Will a fourth dose be necessary?
According to the head of Pfizer, fourth doses are necessary “right now,” even though the protection offered by three doses remains “quite good for hospitalizations and deaths.”
Canada’s National Advisory Committee on Immunization currently recommends fourth doses for people who are immunocompromised, but most provinces are also offering fourth shots to seniors. Both groups may face increased risks of severe illness and greater declines in vaccine efficacy than the general population.
Otherwise, experts remain divided on the value of repeat boosters.
Some argue the goal of vaccination should be to prevent severe disease and deaths, not infections, so three shots may be sufficient for most people so long as efficacy against hospitalizations holds steady.
Others argue it makes more sense to focus on distributing vaccines globally and developing new variant-specific vaccines rather than repeatedly using the same shots in a few wealthy countries, with diminishing returns.
Financial considerations may also factor into the rollout of additional boosters. The White House recently announced it has exhausted funding to buy fourth doses for all Americans.
Meanwhile, the evidence to support four doses is limited.
Interim data from Israel, one of the first countries to offer additional boosters, found that a fourth vaccine dose restored antibody levels to third-dose peaks, but did not surpass them – suggesting we’ve hit the upper limit of immunity conferred by more of the same shots.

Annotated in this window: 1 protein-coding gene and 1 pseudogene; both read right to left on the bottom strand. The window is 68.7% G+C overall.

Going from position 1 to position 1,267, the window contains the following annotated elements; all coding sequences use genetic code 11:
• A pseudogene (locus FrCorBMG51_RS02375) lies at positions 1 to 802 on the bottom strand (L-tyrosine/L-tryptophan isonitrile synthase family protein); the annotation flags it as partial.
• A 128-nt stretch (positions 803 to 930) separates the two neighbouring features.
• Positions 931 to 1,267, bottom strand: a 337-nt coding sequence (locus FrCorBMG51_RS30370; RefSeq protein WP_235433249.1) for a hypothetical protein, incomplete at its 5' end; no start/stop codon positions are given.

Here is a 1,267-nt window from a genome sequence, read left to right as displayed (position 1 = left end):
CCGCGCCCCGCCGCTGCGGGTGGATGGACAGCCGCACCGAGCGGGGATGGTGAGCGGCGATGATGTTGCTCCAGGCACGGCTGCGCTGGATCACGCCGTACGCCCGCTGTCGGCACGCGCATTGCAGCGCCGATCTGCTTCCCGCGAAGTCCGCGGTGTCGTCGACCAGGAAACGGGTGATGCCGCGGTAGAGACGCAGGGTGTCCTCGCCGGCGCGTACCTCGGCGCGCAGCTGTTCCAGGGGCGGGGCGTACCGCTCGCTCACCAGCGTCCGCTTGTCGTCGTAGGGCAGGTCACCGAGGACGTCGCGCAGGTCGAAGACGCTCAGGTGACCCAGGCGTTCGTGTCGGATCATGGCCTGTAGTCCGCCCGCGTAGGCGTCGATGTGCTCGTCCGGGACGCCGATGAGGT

One pre-print observational study found that rates of confirmed infections and severe disease were 2 and 4.3 times lower, respectively, among people who received two Pfizer boosters versus one.
Immunity beyond antibodies
Waning immunity is normal and expected, says Steven Kerfoot, an associate professor of microbiology and immunology at Western University in Ontario.
“When you’re either infected or vaccinated, your immune system has to learn the specific thing it needs to attack, and mounts a very large response,” Kerfoot explains. “But this is an emergency status for the immune system and that’s unsustainable in the long term because eventually, you’ll need to fight off something else.”
While antibody levels are a good measure of immunity, “there’s a lot more to the immune system,” he says.
Cellular immunity is much longer-lasting but much harder to measure, says Maria Tokuyama, a viral immunologist and assistant professor at the University of British Columbia.
Even if antibody levels decline, memory B cells can generate more if the body reencounters a virus, while T cells will seek and destroy infected cells.
A recent paper in The Lancet Microbe found that while the body’s neutralizing antibody response to SARS-CoV-2 seems to drop over time, and varies depending on the strain of the virus, T-cell responses were still detectable one year after infection, even in people who had no neutralizing antibody response.
Other research has shown that levels of SARS-CoV-2 specific memory B cells increase for at least six months after infection, even as antibody levels decline. According to the authors, “these vaccine-induced memory B cells were also capable of rapidly generating new antibody responses,” which may explain why vaccine efficacy against hospitalizations and deaths remains high, even if protection against infection declines.